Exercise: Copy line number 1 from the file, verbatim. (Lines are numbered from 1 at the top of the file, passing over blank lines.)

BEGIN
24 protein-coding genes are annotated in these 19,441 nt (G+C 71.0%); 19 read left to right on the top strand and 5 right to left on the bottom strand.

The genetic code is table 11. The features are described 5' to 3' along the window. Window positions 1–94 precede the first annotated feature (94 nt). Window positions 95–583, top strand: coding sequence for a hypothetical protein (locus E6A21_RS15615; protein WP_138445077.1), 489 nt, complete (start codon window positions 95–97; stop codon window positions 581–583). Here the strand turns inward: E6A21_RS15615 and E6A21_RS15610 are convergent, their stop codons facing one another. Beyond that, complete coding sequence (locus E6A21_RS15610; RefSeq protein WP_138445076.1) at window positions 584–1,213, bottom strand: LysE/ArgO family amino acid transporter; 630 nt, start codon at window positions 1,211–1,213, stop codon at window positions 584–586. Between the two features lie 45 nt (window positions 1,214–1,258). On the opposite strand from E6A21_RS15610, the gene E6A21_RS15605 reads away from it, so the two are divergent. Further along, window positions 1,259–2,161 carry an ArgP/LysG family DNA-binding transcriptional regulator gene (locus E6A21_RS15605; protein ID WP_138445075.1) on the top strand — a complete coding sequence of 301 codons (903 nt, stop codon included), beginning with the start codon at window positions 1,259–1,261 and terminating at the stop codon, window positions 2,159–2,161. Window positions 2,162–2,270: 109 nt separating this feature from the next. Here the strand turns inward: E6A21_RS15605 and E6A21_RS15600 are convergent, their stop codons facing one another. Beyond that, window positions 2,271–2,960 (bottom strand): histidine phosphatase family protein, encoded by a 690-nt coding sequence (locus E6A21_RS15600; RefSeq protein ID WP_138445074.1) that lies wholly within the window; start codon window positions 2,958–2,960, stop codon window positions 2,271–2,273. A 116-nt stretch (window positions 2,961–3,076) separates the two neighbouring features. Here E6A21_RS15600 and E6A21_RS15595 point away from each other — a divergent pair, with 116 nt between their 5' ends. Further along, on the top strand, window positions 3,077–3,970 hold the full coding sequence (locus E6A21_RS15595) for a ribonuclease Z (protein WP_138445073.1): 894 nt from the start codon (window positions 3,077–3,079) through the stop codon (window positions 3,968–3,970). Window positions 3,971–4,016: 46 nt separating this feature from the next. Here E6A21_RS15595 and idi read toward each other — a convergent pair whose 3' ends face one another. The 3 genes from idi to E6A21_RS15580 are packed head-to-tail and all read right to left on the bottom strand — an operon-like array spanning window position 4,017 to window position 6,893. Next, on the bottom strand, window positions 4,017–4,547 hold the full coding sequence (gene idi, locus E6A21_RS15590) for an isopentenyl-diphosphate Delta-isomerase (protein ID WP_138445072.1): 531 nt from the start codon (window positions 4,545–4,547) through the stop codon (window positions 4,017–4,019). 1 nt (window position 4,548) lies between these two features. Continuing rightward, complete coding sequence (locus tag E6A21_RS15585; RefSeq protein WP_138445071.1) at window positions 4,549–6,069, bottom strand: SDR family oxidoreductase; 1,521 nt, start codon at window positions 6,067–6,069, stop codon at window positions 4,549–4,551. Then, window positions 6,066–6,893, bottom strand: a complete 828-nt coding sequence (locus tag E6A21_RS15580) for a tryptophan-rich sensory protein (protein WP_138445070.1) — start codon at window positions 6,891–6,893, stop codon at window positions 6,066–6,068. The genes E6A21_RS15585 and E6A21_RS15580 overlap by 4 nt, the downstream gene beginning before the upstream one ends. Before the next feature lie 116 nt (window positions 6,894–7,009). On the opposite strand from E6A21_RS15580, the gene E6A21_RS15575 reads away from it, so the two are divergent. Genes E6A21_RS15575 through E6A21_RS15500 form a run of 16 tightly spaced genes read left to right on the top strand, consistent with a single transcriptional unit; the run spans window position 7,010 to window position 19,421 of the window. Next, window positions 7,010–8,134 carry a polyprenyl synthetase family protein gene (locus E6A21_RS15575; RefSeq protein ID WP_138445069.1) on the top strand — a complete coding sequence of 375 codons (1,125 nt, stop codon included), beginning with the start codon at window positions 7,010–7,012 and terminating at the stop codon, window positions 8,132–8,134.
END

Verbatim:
24 protein-coding genes are annotated in these 19,441 nt (G+C 71.0%); 19 read left to right on the top strand and 5 right to left on the bottom strand.